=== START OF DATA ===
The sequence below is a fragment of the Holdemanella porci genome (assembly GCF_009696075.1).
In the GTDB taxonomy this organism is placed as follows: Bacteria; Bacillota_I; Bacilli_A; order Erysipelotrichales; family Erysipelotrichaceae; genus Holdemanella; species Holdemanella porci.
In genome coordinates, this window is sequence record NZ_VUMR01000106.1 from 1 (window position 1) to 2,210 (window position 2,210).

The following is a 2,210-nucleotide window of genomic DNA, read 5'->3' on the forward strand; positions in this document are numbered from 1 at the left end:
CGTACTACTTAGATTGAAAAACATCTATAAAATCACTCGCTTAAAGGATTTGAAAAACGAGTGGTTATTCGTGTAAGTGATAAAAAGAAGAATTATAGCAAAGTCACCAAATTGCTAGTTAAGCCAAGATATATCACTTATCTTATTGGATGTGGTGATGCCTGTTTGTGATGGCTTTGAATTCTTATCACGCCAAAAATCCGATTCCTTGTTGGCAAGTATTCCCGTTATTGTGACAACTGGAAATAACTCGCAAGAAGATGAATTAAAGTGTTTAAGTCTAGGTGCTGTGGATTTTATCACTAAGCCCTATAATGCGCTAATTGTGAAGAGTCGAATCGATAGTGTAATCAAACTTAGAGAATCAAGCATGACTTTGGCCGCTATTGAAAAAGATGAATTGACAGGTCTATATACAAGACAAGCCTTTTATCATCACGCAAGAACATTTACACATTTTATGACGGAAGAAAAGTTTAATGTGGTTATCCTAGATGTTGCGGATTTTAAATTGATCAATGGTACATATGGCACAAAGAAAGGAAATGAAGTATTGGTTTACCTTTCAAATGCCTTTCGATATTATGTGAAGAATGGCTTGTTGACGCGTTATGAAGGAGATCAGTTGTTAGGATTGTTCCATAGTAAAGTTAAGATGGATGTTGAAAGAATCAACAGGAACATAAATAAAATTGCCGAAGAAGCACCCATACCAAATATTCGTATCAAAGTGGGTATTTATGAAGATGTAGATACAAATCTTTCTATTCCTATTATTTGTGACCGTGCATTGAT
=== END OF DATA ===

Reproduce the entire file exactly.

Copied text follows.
The sequence below is a fragment of the Holdemanella porci genome (assembly GCF_009696075.1).
In the GTDB taxonomy this organism is placed as follows: Bacteria; Bacillota_I; Bacilli_A; order Erysipelotrichales; family Erysipelotrichaceae; genus Holdemanella; species Holdemanella porci.
In genome coordinates, this window is sequence record NZ_VUMR01000106.1 from 1 (window position 1) to 2,210 (window position 2,210).

The following is a 2,210-nucleotide window of genomic DNA, read 5'->3' on the forward strand; positions in this document are numbered from 1 at the left end:
CGTACTACTTAGATTGAAAAACATCTATAAAATCACTCGCTTAAAGGATTTGAAAAACGAGTGGTTATTCGTGTAAGTGATAAAAAGAAGAATTATAGCAAAGTCACCAAATTGCTAGTTAAGCCAAGATATATCACTTATCTTATTGGATGTGGTGATGCCTGTTTGTGATGGCTTTGAATTCTTATCACGCCAAAAATCCGATTCCTTGTTGGCAAGTATTCCCGTTATTGTGACAACTGGAAATAACTCGCAAGAAGATGAATTAAAGTGTTTAAGTCTAGGTGCTGTGGATTTTATCACTAAGCCCTATAATGCGCTAATTGTGAAGAGTCGAATCGATAGTGTAATCAAACTTAGAGAATCAAGCATGACTTTGGCCGCTATTGAAAAAGATGAATTGACAGGTCTATATACAAGACAAGCCTTTTATCATCACGCAAGAACATTTACACATTTTATGACGGAAGAAAAGTTTAATGTGGTTATCCTAGATGTTGCGGATTTTAAATTGATCAATGGTACATATGGCACAAAGAAAGGAAATGAAGTATTGGTTTACCTTTCAAATGCCTTTCGATATTATGTGAAGAATGGCTTGTTGACGCGTTATGAAGGAGATCAGTTGTTAGGATTGTTCCATAGTAAAGTTAAGATGGATGTTGAAAGAATCAACAGGAACATAAATAAAATTGCCGAAGAAGCACCCATACCAAATATTCGTATCAAAGTGGGTATTTATGAAGATGTAGATACAAATCTTTCTATTCCTATTATTTGTGACCGTGCATTGAT